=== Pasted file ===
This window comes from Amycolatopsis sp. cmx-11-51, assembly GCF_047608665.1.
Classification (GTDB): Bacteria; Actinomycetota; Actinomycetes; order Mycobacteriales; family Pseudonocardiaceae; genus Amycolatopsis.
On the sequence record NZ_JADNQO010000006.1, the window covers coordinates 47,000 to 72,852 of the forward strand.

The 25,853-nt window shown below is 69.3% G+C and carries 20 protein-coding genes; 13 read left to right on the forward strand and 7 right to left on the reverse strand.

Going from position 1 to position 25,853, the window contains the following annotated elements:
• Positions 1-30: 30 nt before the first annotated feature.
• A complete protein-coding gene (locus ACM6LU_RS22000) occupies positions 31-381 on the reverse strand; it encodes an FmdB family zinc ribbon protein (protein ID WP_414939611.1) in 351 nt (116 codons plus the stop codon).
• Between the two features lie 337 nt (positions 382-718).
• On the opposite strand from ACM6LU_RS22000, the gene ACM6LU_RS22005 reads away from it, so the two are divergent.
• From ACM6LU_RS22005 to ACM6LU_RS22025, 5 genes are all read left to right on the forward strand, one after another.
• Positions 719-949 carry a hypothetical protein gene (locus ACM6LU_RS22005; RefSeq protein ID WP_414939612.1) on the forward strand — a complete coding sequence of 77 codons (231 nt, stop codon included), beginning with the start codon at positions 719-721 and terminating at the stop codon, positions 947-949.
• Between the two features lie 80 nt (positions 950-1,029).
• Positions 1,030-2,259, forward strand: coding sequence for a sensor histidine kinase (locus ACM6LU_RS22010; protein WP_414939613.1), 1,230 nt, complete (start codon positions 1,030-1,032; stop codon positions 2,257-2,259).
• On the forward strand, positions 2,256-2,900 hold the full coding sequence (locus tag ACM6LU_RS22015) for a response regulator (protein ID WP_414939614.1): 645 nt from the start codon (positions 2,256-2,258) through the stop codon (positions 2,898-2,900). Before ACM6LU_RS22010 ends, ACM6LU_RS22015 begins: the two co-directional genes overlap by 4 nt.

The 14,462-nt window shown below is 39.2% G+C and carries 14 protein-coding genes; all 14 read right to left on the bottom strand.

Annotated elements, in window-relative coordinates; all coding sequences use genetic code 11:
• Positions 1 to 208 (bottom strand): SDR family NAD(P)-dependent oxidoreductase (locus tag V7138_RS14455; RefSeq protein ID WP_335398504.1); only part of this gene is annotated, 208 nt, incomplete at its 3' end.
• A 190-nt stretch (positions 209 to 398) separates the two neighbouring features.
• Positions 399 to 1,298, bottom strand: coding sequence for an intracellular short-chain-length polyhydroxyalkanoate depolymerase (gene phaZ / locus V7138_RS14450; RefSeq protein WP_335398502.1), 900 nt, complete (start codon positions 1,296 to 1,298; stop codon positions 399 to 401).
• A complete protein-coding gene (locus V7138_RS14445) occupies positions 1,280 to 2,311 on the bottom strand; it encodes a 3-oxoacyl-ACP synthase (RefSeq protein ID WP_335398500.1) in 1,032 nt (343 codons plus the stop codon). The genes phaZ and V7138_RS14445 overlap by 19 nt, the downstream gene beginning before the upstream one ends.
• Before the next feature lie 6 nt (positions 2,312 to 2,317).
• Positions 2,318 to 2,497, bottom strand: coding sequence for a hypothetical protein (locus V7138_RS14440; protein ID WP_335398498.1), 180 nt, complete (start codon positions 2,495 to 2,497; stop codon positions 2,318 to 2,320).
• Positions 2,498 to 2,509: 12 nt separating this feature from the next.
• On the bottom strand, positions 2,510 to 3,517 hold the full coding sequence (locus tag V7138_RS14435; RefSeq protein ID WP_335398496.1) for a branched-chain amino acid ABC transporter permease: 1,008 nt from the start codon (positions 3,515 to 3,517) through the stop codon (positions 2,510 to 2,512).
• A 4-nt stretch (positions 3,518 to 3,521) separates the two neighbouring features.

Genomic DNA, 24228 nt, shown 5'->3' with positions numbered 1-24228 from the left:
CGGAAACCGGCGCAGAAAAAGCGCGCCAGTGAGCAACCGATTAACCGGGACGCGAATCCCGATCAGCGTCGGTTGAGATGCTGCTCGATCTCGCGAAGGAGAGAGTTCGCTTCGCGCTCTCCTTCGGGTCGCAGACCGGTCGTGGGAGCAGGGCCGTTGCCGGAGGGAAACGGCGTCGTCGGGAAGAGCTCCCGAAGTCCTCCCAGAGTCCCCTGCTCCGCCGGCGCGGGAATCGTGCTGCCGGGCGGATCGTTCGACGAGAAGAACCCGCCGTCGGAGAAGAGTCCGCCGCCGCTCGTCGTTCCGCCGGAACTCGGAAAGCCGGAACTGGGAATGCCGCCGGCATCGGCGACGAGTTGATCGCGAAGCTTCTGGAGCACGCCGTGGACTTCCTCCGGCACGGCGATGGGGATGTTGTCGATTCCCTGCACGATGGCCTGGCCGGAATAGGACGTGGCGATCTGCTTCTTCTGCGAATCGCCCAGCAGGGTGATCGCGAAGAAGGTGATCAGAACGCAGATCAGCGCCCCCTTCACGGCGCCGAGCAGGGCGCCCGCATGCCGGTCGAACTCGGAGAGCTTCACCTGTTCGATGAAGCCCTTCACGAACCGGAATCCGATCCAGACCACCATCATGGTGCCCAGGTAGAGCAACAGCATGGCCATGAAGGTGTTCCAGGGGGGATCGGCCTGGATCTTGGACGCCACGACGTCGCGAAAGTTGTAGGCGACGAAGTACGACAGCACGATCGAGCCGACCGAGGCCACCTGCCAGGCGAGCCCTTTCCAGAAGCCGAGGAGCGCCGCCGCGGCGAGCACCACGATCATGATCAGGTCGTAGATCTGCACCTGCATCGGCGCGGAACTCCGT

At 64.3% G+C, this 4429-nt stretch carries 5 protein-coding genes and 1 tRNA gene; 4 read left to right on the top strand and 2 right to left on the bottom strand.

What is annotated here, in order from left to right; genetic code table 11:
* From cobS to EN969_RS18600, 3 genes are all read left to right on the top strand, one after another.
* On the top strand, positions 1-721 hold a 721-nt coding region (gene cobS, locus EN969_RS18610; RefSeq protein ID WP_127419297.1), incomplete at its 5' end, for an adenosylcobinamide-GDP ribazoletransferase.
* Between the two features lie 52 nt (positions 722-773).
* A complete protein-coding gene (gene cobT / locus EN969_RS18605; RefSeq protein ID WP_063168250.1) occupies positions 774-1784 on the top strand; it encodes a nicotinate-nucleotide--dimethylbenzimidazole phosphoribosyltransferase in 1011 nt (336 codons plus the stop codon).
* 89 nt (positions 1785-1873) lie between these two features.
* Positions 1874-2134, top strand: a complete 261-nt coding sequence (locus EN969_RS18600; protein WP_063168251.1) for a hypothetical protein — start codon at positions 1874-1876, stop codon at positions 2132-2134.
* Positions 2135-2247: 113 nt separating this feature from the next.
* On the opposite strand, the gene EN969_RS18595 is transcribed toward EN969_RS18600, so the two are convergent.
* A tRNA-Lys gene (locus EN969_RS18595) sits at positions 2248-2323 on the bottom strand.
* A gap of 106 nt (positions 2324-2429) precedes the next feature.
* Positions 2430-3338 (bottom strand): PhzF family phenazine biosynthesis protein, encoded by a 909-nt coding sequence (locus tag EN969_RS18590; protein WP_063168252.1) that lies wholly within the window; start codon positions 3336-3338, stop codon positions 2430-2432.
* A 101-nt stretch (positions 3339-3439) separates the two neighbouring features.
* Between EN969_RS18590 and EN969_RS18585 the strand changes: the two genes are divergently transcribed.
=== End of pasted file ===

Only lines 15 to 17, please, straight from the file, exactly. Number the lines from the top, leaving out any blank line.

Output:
The 14,462-nt window shown below is 39.2% G+C and carries 14 protein-coding genes; all 14 read right to left on the bottom strand.

Annotated elements, in window-relative coordinates; all coding sequences use genetic code 11:
• Positions 1 to 208 (bottom strand): SDR family NAD(P)-dependent oxidoreductase (locus tag V7138_RS14455; RefSeq protein ID WP_335398504.1); only part of this gene is annotated, 208 nt, incomplete at its 3' end.